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Recently, I've observed a number of questions where it could be argued that the topic being asked about is not really a programming question but rather an inquiry into why a programming language or instruction set was designed in a particular way. Some examples:

Why is xor'ing DS not allowed?

Why don't x86 16-bit addressing modes have a scale factor, while the 32-bit version has it?

Why not exist syntax which execute some operation multiple times without define a counter in C++?

I expressed my opinion about this type of question in my answer on the first link; namely, that it is not on topic on Stack Overflow and that it is extremely difficult to give a correct answer unless you are one of the designers of the technology being asked about - the best you can do is speculate in many cases.

So, are questions of this sort on topic on Stack Overflow?

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    Perhaps related: meta.stackoverflow.com/questions/323334/… – fbueckert Apr 12 '19 at 20:21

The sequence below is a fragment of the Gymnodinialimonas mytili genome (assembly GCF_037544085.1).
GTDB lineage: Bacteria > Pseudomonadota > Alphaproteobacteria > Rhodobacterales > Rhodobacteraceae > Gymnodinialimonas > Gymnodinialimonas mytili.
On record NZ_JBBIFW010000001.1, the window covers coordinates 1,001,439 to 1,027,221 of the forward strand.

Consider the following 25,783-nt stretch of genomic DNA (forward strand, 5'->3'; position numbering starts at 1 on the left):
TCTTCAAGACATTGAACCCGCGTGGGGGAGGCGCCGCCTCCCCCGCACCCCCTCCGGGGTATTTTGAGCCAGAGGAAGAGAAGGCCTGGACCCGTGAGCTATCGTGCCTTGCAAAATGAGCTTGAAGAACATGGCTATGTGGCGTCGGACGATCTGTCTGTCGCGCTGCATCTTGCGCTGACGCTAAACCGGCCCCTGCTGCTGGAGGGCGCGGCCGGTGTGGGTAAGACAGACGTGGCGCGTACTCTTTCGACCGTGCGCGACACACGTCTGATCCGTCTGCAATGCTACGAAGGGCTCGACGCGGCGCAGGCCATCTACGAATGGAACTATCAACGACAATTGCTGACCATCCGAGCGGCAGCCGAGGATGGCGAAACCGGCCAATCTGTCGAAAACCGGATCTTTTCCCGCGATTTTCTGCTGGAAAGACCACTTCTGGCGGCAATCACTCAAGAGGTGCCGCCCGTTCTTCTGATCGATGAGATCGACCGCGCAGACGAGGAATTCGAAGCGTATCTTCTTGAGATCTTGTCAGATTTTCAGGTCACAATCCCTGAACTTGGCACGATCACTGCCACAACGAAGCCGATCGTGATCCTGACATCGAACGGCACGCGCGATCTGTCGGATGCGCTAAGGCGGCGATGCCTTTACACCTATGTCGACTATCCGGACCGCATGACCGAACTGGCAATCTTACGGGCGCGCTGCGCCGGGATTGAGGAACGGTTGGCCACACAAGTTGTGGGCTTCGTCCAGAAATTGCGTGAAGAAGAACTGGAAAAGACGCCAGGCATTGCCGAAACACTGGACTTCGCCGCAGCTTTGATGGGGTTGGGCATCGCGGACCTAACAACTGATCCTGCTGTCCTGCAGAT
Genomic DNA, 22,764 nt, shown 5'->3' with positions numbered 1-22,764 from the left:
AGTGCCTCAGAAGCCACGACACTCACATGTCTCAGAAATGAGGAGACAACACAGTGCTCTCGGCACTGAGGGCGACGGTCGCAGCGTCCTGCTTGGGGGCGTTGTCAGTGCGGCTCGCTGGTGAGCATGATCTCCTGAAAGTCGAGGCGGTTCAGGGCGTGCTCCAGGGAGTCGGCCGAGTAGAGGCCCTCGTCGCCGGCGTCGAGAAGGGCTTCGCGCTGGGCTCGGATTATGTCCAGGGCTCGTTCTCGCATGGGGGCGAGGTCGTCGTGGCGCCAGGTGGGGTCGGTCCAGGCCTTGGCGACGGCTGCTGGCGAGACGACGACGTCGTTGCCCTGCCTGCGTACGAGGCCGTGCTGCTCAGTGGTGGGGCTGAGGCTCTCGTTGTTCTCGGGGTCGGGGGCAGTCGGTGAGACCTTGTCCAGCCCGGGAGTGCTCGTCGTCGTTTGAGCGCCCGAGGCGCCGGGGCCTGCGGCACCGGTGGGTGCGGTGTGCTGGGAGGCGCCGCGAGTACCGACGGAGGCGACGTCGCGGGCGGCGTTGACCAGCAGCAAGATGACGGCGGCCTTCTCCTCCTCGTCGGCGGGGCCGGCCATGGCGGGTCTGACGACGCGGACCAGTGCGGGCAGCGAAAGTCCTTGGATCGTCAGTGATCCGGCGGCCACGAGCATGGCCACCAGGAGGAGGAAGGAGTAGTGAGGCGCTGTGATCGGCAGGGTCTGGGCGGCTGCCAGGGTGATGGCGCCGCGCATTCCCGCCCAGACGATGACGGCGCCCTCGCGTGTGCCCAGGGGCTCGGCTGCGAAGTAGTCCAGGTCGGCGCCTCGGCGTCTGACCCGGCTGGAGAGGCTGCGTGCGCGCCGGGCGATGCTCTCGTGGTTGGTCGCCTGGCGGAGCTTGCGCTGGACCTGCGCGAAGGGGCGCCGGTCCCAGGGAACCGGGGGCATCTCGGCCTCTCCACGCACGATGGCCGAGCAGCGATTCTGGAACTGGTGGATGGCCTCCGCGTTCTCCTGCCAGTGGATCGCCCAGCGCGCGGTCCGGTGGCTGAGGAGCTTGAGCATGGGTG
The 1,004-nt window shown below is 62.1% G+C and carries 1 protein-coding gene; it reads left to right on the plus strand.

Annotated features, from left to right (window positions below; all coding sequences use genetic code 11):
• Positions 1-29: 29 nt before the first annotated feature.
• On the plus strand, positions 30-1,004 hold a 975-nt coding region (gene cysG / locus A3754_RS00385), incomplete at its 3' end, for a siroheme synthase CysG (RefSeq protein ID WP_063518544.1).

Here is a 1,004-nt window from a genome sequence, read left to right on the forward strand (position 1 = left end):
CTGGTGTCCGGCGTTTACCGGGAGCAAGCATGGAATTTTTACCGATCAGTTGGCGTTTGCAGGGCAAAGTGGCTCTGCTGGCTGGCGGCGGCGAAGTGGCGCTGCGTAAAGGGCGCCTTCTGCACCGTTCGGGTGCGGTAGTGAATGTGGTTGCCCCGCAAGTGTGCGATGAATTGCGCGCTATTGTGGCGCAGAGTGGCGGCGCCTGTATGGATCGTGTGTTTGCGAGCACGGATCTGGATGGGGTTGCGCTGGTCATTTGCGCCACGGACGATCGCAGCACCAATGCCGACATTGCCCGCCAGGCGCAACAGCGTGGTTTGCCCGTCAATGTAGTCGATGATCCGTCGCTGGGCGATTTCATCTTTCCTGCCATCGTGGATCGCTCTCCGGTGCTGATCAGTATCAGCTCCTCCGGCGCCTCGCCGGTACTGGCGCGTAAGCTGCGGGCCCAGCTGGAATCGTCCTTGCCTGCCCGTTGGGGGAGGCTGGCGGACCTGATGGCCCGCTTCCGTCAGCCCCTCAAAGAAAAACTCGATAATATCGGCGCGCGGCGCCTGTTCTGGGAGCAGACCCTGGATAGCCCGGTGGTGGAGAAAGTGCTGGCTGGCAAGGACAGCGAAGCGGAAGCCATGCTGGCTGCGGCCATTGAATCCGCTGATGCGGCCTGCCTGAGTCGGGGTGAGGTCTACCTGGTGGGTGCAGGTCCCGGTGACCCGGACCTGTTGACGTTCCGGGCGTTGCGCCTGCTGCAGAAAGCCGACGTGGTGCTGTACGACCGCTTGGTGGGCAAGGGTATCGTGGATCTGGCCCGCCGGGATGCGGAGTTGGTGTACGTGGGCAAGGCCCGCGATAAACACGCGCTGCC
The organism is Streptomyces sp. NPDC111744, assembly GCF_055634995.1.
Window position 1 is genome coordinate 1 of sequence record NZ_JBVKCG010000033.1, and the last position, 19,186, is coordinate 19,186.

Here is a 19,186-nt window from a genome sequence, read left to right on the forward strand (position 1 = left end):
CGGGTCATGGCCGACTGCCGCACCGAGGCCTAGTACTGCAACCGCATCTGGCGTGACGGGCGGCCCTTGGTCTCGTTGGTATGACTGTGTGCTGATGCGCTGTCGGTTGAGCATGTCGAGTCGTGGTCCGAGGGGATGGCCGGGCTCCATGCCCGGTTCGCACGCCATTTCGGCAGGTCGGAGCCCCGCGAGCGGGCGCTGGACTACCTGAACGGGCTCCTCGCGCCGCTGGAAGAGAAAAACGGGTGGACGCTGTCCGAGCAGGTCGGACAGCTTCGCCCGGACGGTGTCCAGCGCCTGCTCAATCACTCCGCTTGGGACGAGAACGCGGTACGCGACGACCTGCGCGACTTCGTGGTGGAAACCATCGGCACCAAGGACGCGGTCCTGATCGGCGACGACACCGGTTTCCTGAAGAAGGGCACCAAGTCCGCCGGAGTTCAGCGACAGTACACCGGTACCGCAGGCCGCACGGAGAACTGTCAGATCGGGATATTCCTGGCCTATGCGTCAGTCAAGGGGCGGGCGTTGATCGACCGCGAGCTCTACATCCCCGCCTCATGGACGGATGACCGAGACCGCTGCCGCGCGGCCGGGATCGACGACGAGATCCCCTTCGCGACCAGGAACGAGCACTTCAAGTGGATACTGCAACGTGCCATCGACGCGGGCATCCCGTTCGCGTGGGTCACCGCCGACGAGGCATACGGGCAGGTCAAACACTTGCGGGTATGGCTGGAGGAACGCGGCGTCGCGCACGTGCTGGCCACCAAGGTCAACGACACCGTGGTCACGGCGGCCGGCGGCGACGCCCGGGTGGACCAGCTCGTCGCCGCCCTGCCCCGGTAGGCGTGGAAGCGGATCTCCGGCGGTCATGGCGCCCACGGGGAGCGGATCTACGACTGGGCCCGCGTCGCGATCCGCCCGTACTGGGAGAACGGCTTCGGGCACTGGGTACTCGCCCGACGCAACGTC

• I'd say that even if such a question manages to be on-topic, it is still not recommended to ask such a question. One thing is an absolute given: it will receive downvotes, it will receive close votes. Just for the very nature of the question which smells off-topic and poorly researched. If it will receive less downvotes than upvotes or if it will not receive enough close votes to actually be closed... you just don't know. – Gimby Apr 15 '19 at 11:26

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